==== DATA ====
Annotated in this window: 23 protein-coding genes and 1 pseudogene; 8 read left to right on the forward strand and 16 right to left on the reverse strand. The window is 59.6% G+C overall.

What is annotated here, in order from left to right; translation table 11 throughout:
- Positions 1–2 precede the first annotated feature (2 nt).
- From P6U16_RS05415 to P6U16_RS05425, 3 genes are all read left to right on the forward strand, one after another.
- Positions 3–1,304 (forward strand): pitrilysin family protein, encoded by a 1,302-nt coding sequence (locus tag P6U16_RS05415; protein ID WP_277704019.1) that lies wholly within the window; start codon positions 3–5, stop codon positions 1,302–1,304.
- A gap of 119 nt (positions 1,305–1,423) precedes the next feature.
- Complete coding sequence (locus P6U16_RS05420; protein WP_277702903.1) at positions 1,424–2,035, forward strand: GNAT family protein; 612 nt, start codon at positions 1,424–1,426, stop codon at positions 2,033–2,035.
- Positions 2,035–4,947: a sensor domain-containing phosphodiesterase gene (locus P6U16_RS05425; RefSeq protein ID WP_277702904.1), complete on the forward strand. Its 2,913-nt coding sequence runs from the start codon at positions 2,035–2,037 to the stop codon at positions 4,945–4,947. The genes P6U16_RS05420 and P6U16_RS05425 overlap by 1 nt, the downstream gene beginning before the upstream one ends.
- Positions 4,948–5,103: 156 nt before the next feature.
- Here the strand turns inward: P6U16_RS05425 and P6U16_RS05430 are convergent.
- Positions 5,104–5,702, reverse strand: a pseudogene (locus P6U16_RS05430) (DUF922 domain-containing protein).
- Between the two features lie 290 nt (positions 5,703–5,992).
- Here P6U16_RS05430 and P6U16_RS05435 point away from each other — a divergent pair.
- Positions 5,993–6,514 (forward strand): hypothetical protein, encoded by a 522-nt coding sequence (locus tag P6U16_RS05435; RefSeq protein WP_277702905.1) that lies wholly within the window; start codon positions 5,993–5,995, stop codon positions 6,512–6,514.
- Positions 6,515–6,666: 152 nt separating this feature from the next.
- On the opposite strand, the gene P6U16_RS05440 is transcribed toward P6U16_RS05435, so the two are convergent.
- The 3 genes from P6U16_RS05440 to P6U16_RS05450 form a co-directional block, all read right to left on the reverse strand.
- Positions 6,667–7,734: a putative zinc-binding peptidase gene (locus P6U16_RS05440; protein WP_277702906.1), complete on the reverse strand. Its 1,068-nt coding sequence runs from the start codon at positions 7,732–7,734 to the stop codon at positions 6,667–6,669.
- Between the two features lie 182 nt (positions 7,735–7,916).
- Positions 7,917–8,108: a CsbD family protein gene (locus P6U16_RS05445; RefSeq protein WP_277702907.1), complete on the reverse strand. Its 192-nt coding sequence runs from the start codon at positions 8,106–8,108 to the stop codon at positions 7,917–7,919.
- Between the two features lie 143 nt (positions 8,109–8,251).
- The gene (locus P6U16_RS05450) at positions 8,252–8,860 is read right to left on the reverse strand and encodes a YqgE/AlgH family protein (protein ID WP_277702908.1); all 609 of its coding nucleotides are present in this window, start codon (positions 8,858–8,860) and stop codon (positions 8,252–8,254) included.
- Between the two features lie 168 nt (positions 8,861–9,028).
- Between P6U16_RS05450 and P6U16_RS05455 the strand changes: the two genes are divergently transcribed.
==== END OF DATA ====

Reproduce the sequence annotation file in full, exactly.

Annotated in this window: 23 protein-coding genes and 1 pseudogene; 8 read left to right on the forward strand and 16 right to left on the reverse strand. The window is 59.6% G+C overall.

What is annotated here, in order from left to right; translation table 11 throughout:
- Positions 1–2 precede the first annotated feature (2 nt).
- From P6U16_RS05415 to P6U16_RS05425, 3 genes are all read left to right on the forward strand, one after another.
- Positions 3–1,304 (forward strand): pitrilysin family protein, encoded by a 1,302-nt coding sequence (locus tag P6U16_RS05415; protein ID WP_277704019.1) that lies wholly within the window; start codon positions 3–5, stop codon positions 1,302–1,304.
- A gap of 119 nt (positions 1,305–1,423) precedes the next feature.
- Complete coding sequence (locus P6U16_RS05420; protein WP_277702903.1) at positions 1,424–2,035, forward strand: GNAT family protein; 612 nt, start codon at positions 1,424–1,426, stop codon at positions 2,033–2,035.
- Positions 2,035–4,947: a sensor domain-containing phosphodiesterase gene (locus P6U16_RS05425; RefSeq protein ID WP_277702904.1), complete on the forward strand. Its 2,913-nt coding sequence runs from the start codon at positions 2,035–2,037 to the stop codon at positions 4,945–4,947. The genes P6U16_RS05420 and P6U16_RS05425 overlap by 1 nt, the downstream gene beginning before the upstream one ends.
- Positions 4,948–5,103: 156 nt before the next feature.
- Here the strand turns inward: P6U16_RS05425 and P6U16_RS05430 are convergent.
- Positions 5,104–5,702, reverse strand: a pseudogene (locus P6U16_RS05430) (DUF922 domain-containing protein).
- Between the two features lie 290 nt (positions 5,703–5,992).
- Here P6U16_RS05430 and P6U16_RS05435 point away from each other — a divergent pair.
- Positions 5,993–6,514 (forward strand): hypothetical protein, encoded by a 522-nt coding sequence (locus tag P6U16_RS05435; RefSeq protein WP_277702905.1) that lies wholly within the window; start codon positions 5,993–5,995, stop codon positions 6,512–6,514.
- Positions 6,515–6,666: 152 nt separating this feature from the next.
- On the opposite strand, the gene P6U16_RS05440 is transcribed toward P6U16_RS05435, so the two are convergent.
- The 3 genes from P6U16_RS05440 to P6U16_RS05450 form a co-directional block, all read right to left on the reverse strand.
- Positions 6,667–7,734: a putative zinc-binding peptidase gene (locus P6U16_RS05440; protein WP_277702906.1), complete on the reverse strand. Its 1,068-nt coding sequence runs from the start codon at positions 7,732–7,734 to the stop codon at positions 6,667–6,669.
- Between the two features lie 182 nt (positions 7,735–7,916).
- Positions 7,917–8,108: a CsbD family protein gene (locus P6U16_RS05445; RefSeq protein WP_277702907.1), complete on the reverse strand. Its 192-nt coding sequence runs from the start codon at positions 8,106–8,108 to the stop codon at positions 7,917–7,919.
- Between the two features lie 143 nt (positions 8,109–8,251).
- The gene (locus P6U16_RS05450) at positions 8,252–8,860 is read right to left on the reverse strand and encodes a YqgE/AlgH family protein (protein ID WP_277702908.1); all 609 of its coding nucleotides are present in this window, start codon (positions 8,858–8,860) and stop codon (positions 8,252–8,254) included.
- Between the two features lie 168 nt (positions 8,861–9,028).
- Between P6U16_RS05450 and P6U16_RS05455 the strand changes: the two genes are divergently transcribed.